If you’re a runner, it will come as no surprise to us to hear you’ve experienced back pain at one time or another.
Running is a high impact activity that can lead to or exacerbate back pain. Every time your feet hit the ground, the shock is transferred up your legs to your hips and spine. With this kind of repetitive impact, sometimes over long periods of time, it can inevitably lead to back pain, especially in your lower back.
There are a variety of different reasons that runners get back pain, which we will briefly go through. It could be something as simple as you having flat feet. If there’s a tendency for your foot to tilt towards the middle of your body, you may experience back pain as a result. You may even get back pain when you’re running because one of your legs is ever so slightly shorter than the other or your pelvis is a little uneven.
While muscle strain is the most common cause of back pain for runners, muscles can be pulled due to the imbalance of an uneven leg length or pelvis. If you think this might be the case with you then visit your GP who will be able to recommend what to do next. If the pain in our back is not muscular then it could be the result of something structural such as a herniated disc.
If you’re out running or jogging, you will be putting repetitive stress and impact on your spine that can damage the shock absorbing discs between your vertebrae. A herniated disc, where the disc itself has started to bulge or rupture, will begin to put pressure around a nerve.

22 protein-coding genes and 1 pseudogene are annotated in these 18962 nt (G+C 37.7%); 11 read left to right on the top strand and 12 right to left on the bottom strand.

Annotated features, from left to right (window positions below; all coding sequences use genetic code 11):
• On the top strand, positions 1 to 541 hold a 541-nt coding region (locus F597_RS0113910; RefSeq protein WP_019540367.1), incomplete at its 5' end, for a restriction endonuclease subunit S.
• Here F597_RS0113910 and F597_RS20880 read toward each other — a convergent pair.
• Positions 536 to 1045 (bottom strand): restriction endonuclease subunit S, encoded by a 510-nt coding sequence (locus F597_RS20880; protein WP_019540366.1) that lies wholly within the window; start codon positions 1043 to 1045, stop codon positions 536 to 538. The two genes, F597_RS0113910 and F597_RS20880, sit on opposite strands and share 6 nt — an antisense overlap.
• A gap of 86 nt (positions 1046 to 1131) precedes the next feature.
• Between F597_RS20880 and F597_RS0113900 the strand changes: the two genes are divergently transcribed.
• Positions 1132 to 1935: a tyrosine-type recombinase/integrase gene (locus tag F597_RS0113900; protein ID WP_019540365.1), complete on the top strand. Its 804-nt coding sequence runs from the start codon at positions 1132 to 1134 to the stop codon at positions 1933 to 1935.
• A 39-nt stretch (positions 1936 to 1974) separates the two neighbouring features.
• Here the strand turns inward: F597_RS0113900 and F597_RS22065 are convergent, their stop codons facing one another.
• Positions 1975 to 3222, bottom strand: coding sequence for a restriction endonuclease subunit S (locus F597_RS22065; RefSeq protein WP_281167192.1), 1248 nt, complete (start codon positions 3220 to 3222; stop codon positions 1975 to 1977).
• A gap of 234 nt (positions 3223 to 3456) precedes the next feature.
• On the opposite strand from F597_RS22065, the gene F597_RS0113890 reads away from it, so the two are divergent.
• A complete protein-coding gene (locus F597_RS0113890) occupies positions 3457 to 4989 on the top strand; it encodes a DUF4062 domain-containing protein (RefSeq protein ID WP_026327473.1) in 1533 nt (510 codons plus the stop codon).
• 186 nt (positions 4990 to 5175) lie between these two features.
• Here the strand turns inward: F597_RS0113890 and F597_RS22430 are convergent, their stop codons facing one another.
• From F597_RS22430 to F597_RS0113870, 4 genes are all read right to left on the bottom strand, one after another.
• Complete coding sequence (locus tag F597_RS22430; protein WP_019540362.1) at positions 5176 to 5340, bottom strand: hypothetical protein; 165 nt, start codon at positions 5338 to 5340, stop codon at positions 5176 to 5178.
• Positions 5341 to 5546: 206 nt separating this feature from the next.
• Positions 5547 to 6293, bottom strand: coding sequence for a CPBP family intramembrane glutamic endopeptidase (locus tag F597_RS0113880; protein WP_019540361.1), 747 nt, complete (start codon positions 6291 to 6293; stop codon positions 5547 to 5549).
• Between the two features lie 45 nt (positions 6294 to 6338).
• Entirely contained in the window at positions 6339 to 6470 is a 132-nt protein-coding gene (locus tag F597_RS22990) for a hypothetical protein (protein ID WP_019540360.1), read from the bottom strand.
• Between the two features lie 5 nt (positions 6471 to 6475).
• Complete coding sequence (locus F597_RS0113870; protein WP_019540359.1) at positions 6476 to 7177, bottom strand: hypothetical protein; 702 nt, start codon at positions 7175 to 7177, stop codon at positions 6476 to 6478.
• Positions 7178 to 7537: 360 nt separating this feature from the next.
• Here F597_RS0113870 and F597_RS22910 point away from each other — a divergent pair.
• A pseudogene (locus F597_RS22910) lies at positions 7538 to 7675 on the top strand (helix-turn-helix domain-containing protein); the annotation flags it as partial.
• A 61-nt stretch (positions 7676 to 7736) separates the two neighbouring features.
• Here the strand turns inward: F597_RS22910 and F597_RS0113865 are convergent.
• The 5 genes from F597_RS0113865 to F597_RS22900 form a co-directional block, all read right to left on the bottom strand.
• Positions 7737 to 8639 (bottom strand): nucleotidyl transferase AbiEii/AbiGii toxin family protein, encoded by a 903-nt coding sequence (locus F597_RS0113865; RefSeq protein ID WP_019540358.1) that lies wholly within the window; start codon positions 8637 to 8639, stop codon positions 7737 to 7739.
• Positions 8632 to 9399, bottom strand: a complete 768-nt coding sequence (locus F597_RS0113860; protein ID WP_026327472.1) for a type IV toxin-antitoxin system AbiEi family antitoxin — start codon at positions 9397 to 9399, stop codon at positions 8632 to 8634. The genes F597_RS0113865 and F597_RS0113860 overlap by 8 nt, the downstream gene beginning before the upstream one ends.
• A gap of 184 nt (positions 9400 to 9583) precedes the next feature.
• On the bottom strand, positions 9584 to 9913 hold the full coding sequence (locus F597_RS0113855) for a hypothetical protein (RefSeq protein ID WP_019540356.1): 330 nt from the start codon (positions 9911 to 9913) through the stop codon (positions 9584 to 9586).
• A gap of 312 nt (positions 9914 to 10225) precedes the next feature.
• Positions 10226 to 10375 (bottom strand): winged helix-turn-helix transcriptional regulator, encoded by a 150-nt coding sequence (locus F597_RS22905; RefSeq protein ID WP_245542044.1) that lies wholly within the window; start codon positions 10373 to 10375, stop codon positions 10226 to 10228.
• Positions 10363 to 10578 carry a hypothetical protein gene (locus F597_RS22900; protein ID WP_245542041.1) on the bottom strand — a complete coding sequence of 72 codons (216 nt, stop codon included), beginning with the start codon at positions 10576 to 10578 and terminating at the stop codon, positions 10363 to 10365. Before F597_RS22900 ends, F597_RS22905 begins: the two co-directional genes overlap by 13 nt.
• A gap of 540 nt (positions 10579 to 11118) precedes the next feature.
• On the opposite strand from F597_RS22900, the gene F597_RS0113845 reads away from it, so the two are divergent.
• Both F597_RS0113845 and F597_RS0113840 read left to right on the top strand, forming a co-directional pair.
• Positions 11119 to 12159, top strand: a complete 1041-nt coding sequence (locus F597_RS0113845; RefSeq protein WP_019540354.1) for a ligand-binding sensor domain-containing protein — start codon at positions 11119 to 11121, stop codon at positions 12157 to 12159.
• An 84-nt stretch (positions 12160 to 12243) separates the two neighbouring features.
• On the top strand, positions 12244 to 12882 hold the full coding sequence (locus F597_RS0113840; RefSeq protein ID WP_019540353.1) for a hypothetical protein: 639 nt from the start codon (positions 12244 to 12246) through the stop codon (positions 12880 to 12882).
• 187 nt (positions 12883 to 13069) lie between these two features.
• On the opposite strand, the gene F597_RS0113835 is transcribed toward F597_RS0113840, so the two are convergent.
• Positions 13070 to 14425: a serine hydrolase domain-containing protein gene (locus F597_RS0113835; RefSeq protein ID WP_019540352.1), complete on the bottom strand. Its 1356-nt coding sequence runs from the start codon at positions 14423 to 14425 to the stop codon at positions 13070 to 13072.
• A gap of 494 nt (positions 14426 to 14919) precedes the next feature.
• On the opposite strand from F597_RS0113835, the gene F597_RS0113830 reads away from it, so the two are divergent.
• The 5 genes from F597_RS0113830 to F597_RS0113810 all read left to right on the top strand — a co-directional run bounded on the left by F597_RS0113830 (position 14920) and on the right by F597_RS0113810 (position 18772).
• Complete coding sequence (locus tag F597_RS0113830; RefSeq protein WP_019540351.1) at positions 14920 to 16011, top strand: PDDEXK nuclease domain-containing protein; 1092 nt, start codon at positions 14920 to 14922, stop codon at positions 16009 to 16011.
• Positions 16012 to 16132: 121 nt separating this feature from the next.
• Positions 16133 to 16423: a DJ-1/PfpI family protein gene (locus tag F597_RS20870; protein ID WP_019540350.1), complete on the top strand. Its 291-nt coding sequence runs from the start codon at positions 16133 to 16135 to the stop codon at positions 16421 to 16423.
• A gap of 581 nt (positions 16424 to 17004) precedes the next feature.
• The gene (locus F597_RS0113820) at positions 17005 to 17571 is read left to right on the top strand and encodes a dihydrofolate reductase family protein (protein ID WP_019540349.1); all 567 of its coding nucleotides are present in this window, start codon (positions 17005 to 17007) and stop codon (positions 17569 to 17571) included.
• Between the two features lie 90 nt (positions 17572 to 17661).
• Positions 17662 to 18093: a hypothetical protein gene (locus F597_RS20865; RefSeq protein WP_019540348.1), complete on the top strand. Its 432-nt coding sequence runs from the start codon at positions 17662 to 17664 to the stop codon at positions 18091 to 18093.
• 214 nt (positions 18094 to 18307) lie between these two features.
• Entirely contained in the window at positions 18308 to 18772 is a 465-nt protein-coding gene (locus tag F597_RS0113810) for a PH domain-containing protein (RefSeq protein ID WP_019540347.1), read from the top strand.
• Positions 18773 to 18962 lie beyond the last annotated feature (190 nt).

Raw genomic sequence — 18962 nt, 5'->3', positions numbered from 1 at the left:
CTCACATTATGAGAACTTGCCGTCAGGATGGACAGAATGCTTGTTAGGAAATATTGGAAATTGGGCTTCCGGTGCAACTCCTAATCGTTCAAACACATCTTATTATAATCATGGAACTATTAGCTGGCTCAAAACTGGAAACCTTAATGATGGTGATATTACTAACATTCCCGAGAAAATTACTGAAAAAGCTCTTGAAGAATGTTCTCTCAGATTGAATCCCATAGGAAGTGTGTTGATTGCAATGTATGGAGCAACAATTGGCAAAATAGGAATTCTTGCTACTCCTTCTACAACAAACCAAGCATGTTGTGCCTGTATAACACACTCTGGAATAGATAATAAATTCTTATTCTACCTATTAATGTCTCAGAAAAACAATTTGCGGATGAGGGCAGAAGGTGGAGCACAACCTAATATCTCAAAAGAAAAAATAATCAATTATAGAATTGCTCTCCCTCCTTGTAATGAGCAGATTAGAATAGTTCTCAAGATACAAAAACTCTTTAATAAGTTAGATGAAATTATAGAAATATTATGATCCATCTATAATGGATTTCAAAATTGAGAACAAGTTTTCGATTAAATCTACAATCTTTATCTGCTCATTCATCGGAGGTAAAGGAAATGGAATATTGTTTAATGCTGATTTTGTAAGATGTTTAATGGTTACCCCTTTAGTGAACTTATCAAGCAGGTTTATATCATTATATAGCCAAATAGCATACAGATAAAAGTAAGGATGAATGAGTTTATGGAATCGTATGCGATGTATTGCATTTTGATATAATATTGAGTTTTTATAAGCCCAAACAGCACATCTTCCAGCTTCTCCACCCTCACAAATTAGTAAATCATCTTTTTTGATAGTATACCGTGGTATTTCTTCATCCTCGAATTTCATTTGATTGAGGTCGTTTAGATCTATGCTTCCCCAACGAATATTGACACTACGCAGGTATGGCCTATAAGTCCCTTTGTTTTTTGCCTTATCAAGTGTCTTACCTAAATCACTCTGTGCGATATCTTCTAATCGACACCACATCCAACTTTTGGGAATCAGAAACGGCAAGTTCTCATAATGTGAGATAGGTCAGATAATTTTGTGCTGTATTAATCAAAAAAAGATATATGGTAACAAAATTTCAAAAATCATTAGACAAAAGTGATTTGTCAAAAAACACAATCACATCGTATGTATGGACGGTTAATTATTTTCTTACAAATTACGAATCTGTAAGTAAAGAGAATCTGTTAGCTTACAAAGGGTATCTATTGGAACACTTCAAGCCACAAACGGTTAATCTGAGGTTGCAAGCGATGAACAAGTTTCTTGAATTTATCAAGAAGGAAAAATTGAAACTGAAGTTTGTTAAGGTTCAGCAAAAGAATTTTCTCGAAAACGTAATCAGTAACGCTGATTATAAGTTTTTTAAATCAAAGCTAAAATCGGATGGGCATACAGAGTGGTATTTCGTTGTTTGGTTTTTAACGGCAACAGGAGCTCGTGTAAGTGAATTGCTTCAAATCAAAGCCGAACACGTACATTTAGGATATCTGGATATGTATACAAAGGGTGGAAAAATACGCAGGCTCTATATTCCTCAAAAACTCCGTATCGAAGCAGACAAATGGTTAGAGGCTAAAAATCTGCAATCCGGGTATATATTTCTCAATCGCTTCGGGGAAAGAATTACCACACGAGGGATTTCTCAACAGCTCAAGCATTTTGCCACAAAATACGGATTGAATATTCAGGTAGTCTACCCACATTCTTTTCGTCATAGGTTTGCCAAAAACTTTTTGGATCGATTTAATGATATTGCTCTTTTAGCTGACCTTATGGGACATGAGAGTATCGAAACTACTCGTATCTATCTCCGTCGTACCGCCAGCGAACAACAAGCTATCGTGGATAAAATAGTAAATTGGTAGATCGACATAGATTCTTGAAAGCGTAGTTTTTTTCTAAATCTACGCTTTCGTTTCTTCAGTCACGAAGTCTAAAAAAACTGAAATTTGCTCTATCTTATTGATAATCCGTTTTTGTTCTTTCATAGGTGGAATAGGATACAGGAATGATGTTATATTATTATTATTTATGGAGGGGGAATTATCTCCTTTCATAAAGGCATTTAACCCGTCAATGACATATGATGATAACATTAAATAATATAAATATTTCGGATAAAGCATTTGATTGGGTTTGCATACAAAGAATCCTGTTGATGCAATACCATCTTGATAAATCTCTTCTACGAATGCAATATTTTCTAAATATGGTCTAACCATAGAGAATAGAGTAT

If you have a herniated disc then it can become inflamed by repetitive exercise such as running and these symptoms may progress to sciatica, which is a pain down the leg associated with numbness and tingling. Pain such as this should be quickly evaluated by a GP or spine specialists, who will more than likely tell you to stop running or jogging for the time being.
If you have sciatica, where your disc is impinging on a nerve, it may be recommended to you that you have surgery during which a small fragment of disc is removed away from the nerve. While of course you will have to stop running in the short term or at the very least change to a lower impact form of exercise, this surgery is known to be successful and most people return to athletic activity in time.
Degenerative disc disease, which occurs when the disc loses some of its cushioning/shock absorbing capacity and spondylolisthesis, when one vertebra slips onto the other, can also be exacerbated by running. Symptoms of both conditions can be alleviated by core strengthening and by wearing a supportive brace such as the BACK Back Brace.